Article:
The human body did not evolve to its present state of exalted beauty, superlative grace and unequaled capability by adhering to a rock like a barnacle. Our ancestors did not lounge around in front of the campfire all day, rising only to fetch conveniently packaged, ready-to-eat chunks of Woolly Mammoth from the ice box. Like it or not, two or three generations of desk jobs can't eradicate millions of years of evolution.
In recent years, scientific investigation of human physiology and performance enhancement has subtly transformed the notion of "healthy." Fortunately, this metamorphosis has infiltrated cultural bias, including our subjective perceptions of beauty. But, as anyone over the age of 20 will rapidly attest, a lean, toned, tantalizing physique does not just happen. A growing stockpile of scientific data has finally confirmed what any active person could have told you decades ago: the mental and physical benefits of regular physical activity, especially strength training, are legion!
It's as simple as that. Muscle is one of the most metabolically active tissues in the body. Fat, on the other hand, requires almost no energy expenditure to survive. The more lean tissue (muscle mass) you possess, the more calories you will burn all day, every day, regardless of your activity level. First, contracting your muscles requires substantial caloric expenditure, so every time you train, you are burning calories. Second, exercise transiently raises your metabolic rate for several hours following each session so, you continue to burn extra calories even if you're just lying on the couch watching TV. Finally, studies have demonstrated that each pound of muscle that you possess requires approximately 35 calories per day just to exist. The more muscle you possess, the higher your resting metabolic rate, and the greater your overall caloric expenditure. Research indicates that for every 3 pounds of muscle gained by the average individual, resting metabolic rate increases by 7 percent and daily caloric requirements increase by 15 percent.
Adults who do not engage in regular resistance work will typically lose between five and seven pounds of lean mass every ten years. Although aerobic exercise improves our cardiovascular health and stamina, aerobic exercise alone cannot prevent age-related muscle loss. This fact alone has enormous bearing on why people tend to gain weight as they age. If, for example, a given individual were to lose five pounds of muscle over a decade, that would translate to roughly 175 fewer calories that individual would expend each day. Assuming this individual's activity level and daily caloric intake were to remain constant over the ten years of gradual muscle atrophy, that would add up to a fat gain of over 15 pounds during the tenth year alone!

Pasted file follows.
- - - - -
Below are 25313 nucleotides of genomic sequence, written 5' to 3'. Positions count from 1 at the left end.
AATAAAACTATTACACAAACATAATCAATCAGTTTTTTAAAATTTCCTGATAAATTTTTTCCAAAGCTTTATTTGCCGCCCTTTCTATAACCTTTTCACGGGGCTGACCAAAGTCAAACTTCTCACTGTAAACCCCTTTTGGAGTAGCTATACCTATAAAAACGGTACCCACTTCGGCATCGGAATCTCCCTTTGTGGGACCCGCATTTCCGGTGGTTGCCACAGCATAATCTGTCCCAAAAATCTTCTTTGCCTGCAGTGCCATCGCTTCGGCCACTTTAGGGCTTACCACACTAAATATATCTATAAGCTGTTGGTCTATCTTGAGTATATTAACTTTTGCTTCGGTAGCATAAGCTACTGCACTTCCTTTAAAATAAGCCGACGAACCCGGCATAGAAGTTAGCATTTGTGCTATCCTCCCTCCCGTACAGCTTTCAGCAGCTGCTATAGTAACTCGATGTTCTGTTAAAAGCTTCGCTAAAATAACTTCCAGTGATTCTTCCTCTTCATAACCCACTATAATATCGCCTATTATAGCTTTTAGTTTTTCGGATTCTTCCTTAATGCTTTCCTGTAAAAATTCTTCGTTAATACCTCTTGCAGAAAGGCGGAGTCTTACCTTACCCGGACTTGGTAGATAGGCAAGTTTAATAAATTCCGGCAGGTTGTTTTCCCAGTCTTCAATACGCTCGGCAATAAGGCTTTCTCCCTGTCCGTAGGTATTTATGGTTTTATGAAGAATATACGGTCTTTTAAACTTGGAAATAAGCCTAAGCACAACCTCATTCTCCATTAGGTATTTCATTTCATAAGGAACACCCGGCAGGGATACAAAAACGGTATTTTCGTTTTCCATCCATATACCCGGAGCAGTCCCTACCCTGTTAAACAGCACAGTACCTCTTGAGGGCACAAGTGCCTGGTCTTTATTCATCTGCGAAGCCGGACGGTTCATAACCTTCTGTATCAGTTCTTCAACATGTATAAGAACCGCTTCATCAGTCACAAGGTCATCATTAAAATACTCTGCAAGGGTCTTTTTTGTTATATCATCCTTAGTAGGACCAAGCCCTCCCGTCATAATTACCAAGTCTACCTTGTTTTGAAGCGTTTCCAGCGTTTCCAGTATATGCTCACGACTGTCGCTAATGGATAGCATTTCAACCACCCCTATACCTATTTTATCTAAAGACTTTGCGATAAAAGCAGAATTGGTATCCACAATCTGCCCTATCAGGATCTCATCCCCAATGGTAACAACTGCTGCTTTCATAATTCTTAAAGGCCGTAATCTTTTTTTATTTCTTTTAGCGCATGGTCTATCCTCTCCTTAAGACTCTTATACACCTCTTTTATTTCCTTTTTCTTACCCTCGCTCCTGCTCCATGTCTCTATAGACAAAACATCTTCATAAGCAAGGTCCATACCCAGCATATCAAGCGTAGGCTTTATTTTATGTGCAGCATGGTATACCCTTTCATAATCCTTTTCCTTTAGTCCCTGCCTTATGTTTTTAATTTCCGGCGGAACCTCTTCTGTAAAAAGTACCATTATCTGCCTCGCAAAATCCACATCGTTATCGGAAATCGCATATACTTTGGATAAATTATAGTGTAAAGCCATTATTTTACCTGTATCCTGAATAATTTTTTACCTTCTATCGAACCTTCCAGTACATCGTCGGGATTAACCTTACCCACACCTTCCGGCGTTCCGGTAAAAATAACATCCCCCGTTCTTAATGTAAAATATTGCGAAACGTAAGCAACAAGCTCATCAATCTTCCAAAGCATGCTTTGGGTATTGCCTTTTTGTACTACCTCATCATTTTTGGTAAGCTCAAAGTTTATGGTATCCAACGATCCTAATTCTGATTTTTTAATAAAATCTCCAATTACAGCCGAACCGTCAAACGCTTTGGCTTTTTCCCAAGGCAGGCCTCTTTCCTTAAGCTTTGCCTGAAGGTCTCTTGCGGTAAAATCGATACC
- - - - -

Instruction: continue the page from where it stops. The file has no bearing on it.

Although strength training does not substantially improve your cardiovascular fitness, (that's what aerobic activity is for,) it does, never the less, seem to have a very positive impact on cardiovascular health. In several related studies, regular strength training correlated to a reduction in both resting blood pressure and circulating triglyceride levels.
Just about every vigorous physical activity works to increase gut motility while decreasing intestinal transit time (i.e. the time it takes for food to travel through your body). Strength training is no exception. According to several studies, the less time that waste products linger in your bowel, the less likelihood that you will ever develop colon cancer.
Weight training not only increases strength and muscle mass, it also enhances the strength of connective tissues, resulting in more resilient joints. Possessing stronger, more stable joints decreases your risk of injury. Strong muscles and joints are also essential to preventing the degenerative changes that can lead to osteoarthritis. But what if you already suffer from degenerative joint disease? According to several studies, moderate strength-training, (probably by virtue of its joint-stabilizing effects,) actually helps ease arthritis pain. Resistance work and weight bearing exercises are perhaps the single most effective way for a woman to prevent, and even reverse, the age-related decline in bone mineral density which can culminate in crippling osteoporosis.
Strength Training could even save your life! Considering the collection of sordid characters one is bound to encounter during a lifetime, (many of whom are men and will be bigger than you,) it's extremely empowering to realize that you possess the strength and confidence to put up a genuine fight, should the need ever arise. Sociologists have demonstrated that a woman who moves with confidence is less likely to be singled out by a mugger or rapist as a prospective target.
Dr. Christine Lydon is the author of a new book, "Look Hot, Live Long," (Basic Health Publications; 2003, $14.95). For more information on her book, visit the website: www.letsliveonline.com (click on Basic Health Publications) or to order the book, call 1-800-575-8890.